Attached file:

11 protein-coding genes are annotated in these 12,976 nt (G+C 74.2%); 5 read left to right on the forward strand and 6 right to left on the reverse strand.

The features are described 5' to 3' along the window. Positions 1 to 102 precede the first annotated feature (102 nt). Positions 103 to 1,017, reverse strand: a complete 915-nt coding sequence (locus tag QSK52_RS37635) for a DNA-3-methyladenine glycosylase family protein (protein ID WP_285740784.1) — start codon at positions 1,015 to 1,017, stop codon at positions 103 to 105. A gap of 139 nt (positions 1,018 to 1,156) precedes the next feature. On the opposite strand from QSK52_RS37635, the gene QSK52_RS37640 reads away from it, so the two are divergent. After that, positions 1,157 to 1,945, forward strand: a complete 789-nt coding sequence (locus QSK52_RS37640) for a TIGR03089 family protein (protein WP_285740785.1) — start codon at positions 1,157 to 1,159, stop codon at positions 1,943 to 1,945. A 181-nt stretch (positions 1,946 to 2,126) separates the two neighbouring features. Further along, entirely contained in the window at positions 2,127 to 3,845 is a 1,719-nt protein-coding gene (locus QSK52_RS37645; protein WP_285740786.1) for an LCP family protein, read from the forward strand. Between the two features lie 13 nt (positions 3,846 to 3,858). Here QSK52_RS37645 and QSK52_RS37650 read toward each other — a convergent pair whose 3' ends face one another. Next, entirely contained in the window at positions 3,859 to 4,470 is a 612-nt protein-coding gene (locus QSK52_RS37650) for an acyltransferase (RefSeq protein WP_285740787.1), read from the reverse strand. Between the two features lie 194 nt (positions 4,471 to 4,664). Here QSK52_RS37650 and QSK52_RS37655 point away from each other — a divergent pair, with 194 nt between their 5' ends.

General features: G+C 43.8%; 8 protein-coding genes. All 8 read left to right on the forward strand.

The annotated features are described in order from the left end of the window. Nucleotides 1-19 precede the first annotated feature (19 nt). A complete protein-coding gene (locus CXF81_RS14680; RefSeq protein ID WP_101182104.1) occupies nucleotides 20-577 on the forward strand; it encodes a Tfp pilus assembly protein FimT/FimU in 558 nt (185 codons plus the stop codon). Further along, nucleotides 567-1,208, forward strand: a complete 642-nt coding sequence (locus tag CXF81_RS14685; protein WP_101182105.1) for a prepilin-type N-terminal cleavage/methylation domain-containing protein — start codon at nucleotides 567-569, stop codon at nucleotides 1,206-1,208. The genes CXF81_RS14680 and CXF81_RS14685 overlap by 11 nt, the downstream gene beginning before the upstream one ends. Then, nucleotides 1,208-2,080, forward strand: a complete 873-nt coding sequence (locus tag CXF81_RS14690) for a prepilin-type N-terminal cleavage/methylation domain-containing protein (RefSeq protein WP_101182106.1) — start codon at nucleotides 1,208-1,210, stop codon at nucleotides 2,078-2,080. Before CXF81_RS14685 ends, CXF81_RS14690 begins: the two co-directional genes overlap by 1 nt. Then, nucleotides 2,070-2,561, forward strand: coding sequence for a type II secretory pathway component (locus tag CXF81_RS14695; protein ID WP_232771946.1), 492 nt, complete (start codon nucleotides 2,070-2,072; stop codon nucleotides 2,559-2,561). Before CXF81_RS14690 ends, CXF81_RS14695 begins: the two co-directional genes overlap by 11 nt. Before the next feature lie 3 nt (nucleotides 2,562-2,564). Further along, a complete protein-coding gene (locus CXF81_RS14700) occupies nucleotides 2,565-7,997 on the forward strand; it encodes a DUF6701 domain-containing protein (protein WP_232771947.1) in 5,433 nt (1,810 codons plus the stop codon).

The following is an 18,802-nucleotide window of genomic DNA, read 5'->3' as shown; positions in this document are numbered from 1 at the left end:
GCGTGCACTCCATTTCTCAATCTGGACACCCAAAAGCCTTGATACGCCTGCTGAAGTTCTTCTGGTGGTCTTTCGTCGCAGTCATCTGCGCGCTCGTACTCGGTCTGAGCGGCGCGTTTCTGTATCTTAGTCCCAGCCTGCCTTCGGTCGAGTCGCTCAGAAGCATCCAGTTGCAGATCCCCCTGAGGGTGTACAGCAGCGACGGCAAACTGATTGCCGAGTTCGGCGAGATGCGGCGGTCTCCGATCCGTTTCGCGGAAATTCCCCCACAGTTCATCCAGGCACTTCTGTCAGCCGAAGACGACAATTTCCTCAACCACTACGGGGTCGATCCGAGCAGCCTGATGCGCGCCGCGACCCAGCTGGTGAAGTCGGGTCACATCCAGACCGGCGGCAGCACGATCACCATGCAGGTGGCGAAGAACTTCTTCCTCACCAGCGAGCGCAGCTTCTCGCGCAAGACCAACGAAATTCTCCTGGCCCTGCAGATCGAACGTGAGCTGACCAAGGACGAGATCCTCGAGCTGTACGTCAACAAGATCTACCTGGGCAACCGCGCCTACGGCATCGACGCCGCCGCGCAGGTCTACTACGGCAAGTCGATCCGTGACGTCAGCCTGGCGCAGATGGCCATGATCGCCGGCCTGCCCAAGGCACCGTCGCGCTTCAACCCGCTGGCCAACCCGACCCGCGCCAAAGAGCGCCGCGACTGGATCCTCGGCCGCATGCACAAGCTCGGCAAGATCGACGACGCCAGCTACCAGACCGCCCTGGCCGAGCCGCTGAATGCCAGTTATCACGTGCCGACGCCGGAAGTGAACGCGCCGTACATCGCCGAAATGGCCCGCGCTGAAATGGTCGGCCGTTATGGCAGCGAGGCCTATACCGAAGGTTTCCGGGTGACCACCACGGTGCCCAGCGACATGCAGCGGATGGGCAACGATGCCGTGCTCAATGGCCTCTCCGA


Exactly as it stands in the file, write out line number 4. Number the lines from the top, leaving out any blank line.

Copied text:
The annotated features are described in order from the left end of the window. Nucleotides 1-19 precede the first annotated feature (19 nt). A complete protein-coding gene (locus CXF81_RS14680; RefSeq protein ID WP_101182104.1) occupies nucleotides 20-577 on the forward strand; it encodes a Tfp pilus assembly protein FimT/FimU in 558 nt (185 codons plus the stop codon). Further along, nucleotides 567-1,208, forward strand: a complete 642-nt coding sequence (locus tag CXF81_RS14685; protein WP_101182105.1) for a prepilin-type N-terminal cleavage/methylation domain-containing protein — start codon at nucleotides 567-569, stop codon at nucleotides 1,206-1,208. The genes CXF81_RS14680 and CXF81_RS14685 overlap by 11 nt, the downstream gene beginning before the upstream one ends. Then, nucleotides 1,208-2,080, forward strand: a complete 873-nt coding sequence (locus tag CXF81_RS14690) for a prepilin-type N-terminal cleavage/methylation domain-containing protein (RefSeq protein WP_101182106.1) — start codon at nucleotides 1,208-1,210, stop codon at nucleotides 2,078-2,080. Before CXF81_RS14685 ends, CXF81_RS14690 begins: the two co-directional genes overlap by 1 nt. Then, nucleotides 2,070-2,561, forward strand: coding sequence for a type II secretory pathway component (locus tag CXF81_RS14695; protein ID WP_232771946.1), 492 nt, complete (start codon nucleotides 2,070-2,072; stop codon nucleotides 2,559-2,561). Before CXF81_RS14690 ends, CXF81_RS14695 begins: the two co-directional genes overlap by 11 nt. Before the next feature lie 3 nt (nucleotides 2,562-2,564). Further along, a complete protein-coding gene (locus CXF81_RS14700) occupies nucleotides 2,565-7,997 on the forward strand; it encodes a DUF6701 domain-containing protein (protein WP_232771947.1) in 5,433 nt (1,810 codons plus the stop codon).